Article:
As the e-cigarette and vaping industry awaits the reveal of a national plan to handle flavored e-cigarette products, one company has opted to take action now rather than wait to see the final guidance. In a surprising move, JUUL Labs has announced that it will stop selling mint-flavored pods after new research showed how popular this flavor is among teenagers.
JUUL Labs discontinued the sale of some of its other flavored products back in October as it made moves to improve its public image and to appease regulators [read more here]. Some of the company’s most popular flavored pod products including creme, cucumber and mango were pulled from the market and with mint now also off the market, the only flavored products left in JUUL’s portfolio is menthol and tobacco flavors.
JUUL based its decision on a study conducted by theUniversity of Southern California (USC). In that study, USC found that half of the high school seniors it surveyed preferred JUUL’s mint-flavored products. Sophomores also reported that they had a preference for mint-flavored products. In response, JUUL Labs CEO K.C. Crosthwaite called the results “unacceptable” and stated that the U.S. vapor industry needed to earn the trust of society by “working cooperatively with regulators, Attorney General, public health officials, and other stakeholders to combat underage use.” Crosthwaite, a former Altria executive, also reaffirmed the company’s intent to support the upcoming federal policy regarding flavored e-cigarette products.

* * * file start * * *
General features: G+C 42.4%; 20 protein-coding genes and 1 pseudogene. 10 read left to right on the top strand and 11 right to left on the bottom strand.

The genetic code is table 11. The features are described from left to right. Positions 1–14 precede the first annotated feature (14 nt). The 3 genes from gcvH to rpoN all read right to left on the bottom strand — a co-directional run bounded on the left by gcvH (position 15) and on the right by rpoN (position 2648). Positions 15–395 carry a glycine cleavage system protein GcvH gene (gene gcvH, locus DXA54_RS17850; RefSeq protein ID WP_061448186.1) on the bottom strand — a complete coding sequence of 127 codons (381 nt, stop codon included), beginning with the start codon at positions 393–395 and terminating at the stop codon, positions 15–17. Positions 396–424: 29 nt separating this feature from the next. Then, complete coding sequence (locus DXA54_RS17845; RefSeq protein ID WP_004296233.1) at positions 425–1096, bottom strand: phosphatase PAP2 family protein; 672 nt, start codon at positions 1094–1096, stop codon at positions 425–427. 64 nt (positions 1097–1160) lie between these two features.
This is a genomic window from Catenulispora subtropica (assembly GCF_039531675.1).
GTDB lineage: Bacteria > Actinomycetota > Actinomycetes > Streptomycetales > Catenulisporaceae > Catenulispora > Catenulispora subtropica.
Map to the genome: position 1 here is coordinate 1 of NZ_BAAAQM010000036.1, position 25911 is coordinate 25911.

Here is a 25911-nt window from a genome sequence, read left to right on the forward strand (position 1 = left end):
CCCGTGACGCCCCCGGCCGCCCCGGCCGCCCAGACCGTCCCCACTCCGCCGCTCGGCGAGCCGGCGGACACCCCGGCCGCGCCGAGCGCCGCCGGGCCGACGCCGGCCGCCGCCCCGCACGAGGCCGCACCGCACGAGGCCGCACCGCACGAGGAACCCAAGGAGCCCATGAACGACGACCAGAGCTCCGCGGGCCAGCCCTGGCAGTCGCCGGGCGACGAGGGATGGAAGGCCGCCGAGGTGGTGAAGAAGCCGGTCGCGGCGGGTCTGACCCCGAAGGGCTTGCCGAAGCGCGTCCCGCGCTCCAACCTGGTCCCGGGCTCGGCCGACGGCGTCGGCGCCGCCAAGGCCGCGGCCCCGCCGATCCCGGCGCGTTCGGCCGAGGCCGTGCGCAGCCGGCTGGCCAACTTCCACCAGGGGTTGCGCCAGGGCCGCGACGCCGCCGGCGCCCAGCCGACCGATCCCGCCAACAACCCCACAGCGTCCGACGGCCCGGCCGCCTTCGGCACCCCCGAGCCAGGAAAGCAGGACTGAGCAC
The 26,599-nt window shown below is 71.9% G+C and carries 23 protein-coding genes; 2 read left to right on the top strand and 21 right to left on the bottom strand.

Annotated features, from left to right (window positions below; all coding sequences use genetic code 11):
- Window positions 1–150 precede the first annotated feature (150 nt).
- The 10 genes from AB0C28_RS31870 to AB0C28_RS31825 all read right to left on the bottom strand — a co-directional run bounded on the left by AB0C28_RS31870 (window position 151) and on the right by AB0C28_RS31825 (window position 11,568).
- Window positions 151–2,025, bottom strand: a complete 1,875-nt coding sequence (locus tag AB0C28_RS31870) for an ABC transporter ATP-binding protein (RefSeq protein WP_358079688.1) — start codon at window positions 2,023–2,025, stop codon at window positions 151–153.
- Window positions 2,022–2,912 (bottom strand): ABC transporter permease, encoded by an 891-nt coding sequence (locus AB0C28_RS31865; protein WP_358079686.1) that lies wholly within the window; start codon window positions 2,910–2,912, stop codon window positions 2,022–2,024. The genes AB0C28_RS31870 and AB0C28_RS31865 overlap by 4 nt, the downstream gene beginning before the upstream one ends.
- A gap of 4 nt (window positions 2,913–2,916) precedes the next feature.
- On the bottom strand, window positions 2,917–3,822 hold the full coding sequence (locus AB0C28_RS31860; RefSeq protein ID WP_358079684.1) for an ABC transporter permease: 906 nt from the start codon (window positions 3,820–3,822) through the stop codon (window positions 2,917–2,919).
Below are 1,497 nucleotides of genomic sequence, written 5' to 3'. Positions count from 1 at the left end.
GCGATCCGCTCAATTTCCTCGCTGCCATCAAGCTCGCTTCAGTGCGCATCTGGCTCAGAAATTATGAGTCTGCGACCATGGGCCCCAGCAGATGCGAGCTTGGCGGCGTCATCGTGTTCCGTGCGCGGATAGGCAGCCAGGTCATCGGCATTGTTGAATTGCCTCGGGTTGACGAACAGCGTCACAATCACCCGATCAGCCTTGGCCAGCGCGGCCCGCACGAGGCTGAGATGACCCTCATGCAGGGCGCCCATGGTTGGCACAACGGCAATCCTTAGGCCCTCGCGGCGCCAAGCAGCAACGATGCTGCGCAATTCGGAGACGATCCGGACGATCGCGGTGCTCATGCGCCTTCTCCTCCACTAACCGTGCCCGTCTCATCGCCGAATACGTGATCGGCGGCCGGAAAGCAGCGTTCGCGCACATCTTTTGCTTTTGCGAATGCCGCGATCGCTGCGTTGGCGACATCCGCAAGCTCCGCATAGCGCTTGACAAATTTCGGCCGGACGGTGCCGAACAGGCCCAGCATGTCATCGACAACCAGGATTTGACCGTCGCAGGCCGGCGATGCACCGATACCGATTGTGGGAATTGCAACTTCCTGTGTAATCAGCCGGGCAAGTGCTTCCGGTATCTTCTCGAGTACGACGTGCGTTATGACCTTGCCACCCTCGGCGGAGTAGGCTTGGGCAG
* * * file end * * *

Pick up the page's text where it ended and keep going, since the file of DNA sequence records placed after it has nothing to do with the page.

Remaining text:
Much of the vaping industry has been waiting in anticipation of the much hyped federal policy that will regulate flavored e-cigarette products. This policy, brought on by the vaping-related lung illness, is expected to impose a national ban on some flavored e-cigarette products. As of Nov. 7, 2019, the Centers for Disease Control and Prevention reported that 2,051 individuals had been diagnosed with the vaping-related lung illness and at least 39 deaths had been attributed to the mysterious epidemic.
While Health and Human Services Secretary Alex Azar stated plans to “clear the market of flavored e-cigarettes to reverse the deeply concerning epidemic of youth e-cigarette use” back in September, there have been various reports in recent weeks hinting that an all-out ban could be replaced by a plan that would heavily restrict where certain flavored e-cigarette products could be sold and could spare menthol and vape stores from the ban. Other reports have implied that the Trump Administration could pursue a higher sales age for e-cigarettes. Originally, federal guidance regarding flavored e-cigarette products were expected to be announced in October but those plans were never revealed. A national ban is expected to be announced any day now.
As the industry awaits the national guidance, many states and municipalities have already taken action and enacted temporary bans of flavored e-cigarette products. These bans have for the most part included mint and menthol products. These bans have also been challenged in court through various lawsuits.